-A few years ago, I was working on a project about Canadian George Selkirk’s days as the Washington Senators general manager. Someone gave me Frank Howard’s number. I called and left a message, thinking I’d probably never hear from him, which is generally what happens when I cold call a player and leave a message. The next morning, however, the phone rang. It was Frank Howard. That was a big thrill. We must have talked for 20 minutes. And he started telling me stories about Mickey Mantle and Willie Mays. It was one of the most memorable interviews of my life. So, I was sad to hear that Howard, who belted 382 home runs in 16 big league seasons, passed away on Monday at the age of 87. He was a feared 6-foot-7 slugger, but a gentle and kind man. I’ll always remember him for taking the time to call me back and share his memories with such warmth to a writer from Canada he’d never met.

-And the winner of the best Canadian baseball themed Halloween costume goes to Karin Sullivan’s kids who dressed up as Blue Jays infielder Davis Schneider and in-game reporter Hazel Mae (see photo below).

From Karin Sullivan’s Twitter Feed.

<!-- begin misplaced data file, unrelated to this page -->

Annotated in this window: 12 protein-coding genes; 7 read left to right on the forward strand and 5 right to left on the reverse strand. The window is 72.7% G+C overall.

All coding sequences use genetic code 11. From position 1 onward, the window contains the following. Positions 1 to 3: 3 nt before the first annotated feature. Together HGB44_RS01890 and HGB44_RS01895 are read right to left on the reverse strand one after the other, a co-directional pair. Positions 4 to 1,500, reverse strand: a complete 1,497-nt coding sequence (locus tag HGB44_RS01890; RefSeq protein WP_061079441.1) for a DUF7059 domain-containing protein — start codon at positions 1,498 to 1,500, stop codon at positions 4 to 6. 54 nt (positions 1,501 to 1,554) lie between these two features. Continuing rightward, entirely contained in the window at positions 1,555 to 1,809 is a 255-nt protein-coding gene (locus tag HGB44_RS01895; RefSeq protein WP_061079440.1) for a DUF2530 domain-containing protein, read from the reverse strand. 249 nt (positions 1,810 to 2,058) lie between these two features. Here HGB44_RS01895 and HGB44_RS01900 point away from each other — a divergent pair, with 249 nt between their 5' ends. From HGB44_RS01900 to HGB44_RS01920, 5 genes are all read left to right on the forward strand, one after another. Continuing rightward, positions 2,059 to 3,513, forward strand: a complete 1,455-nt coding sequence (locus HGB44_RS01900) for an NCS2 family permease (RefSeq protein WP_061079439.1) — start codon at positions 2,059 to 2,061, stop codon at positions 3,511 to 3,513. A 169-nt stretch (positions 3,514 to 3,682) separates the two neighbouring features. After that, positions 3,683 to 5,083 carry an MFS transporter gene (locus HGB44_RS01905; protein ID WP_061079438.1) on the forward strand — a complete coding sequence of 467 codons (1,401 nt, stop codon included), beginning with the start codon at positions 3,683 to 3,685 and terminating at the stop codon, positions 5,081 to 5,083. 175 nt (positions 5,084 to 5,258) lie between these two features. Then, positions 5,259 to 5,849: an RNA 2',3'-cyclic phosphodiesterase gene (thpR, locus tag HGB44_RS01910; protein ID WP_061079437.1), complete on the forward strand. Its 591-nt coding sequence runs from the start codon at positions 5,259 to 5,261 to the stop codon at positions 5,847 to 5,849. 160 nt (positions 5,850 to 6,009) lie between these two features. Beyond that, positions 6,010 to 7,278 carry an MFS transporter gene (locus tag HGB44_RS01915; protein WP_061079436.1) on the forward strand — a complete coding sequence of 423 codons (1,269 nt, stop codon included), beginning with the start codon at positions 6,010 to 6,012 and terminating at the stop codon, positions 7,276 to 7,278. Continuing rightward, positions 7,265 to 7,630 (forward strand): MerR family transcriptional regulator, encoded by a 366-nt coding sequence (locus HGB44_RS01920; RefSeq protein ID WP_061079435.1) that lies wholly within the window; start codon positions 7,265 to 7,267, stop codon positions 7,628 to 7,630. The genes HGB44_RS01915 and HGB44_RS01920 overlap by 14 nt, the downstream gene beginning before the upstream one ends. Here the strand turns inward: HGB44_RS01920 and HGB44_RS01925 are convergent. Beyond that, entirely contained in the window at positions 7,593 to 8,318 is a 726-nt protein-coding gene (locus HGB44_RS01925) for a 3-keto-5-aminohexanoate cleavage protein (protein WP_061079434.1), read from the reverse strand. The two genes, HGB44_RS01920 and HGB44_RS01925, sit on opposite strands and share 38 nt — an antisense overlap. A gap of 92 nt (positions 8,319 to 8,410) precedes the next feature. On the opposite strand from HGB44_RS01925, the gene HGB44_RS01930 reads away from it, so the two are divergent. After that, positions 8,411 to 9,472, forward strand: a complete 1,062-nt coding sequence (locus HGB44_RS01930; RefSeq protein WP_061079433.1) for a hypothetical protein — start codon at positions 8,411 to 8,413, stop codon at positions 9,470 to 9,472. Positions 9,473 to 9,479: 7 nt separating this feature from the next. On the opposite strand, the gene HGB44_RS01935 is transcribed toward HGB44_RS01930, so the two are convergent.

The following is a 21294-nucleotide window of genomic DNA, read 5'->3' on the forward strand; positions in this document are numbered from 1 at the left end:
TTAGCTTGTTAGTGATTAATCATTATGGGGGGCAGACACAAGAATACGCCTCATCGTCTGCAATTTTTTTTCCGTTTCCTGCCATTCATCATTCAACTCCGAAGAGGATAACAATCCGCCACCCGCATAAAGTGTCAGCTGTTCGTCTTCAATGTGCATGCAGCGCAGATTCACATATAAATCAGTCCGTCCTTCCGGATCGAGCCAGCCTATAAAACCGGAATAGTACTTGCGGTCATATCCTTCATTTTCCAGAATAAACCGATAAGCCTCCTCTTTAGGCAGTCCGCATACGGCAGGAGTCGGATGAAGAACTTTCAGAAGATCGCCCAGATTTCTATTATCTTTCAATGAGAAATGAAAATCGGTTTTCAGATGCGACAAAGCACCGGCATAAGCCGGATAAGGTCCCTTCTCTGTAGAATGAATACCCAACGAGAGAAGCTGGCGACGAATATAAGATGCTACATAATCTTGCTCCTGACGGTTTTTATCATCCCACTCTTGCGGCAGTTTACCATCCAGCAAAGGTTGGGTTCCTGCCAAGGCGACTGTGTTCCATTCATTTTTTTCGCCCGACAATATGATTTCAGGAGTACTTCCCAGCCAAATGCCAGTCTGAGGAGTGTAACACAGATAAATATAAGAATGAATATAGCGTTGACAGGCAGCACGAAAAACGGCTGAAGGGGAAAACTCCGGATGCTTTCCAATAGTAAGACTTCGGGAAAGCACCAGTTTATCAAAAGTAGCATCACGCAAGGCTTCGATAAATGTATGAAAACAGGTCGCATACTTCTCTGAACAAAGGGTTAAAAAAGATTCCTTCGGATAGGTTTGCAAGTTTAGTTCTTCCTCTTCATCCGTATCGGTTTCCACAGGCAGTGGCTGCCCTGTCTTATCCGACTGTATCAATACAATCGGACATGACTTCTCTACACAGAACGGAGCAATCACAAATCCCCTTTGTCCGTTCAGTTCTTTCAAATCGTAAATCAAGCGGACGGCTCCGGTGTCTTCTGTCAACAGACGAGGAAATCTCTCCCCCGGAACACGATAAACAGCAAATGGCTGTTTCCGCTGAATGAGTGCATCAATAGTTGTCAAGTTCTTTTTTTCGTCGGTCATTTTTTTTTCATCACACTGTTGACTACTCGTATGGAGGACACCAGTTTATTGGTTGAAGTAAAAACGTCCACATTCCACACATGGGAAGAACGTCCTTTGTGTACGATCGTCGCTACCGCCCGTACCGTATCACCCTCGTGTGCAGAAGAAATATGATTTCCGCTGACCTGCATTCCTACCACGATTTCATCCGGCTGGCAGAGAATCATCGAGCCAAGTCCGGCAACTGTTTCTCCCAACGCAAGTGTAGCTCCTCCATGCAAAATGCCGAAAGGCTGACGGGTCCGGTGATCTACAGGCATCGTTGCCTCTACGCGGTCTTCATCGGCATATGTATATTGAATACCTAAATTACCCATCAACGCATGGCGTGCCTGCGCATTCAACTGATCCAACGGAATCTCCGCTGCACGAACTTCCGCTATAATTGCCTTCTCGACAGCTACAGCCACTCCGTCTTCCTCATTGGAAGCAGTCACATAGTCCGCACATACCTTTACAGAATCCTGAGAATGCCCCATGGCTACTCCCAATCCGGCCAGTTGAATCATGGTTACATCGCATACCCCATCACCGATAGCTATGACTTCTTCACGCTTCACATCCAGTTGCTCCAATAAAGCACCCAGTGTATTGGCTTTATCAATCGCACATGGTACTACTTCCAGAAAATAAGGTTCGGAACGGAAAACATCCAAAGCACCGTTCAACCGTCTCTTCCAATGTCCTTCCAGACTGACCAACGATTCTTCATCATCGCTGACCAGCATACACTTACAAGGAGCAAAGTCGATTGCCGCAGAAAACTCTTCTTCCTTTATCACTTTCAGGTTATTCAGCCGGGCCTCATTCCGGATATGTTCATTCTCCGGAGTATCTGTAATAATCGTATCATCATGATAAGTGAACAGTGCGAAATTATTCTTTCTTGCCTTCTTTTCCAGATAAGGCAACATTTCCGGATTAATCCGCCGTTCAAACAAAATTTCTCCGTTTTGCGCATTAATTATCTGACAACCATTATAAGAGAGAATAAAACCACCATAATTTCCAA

-I had forgotten that Matt Stairs (Fredericton, N.B.) played for the Texas Rangers. He belted three home runs in 26 games for the Rangers in 2006. That was just long enough for him to appear in the team photo that was used for this 2007 Topps baseball card below. Can you find him in the photo?

-I’m looking forward to the sixth annual Canadian Baseball History Conference in Toronto this weekend. I’ve been to every one of them. This year’s event has again been organized by longtime Canadian Baseball Hall of Fame volunteer and co-founder of the Centre for Canadian Baseball Research Andrew North. It will include two days of interesting presentations on Canadian baseball history. For more information and for a complete list of the presentations, you can click on this link.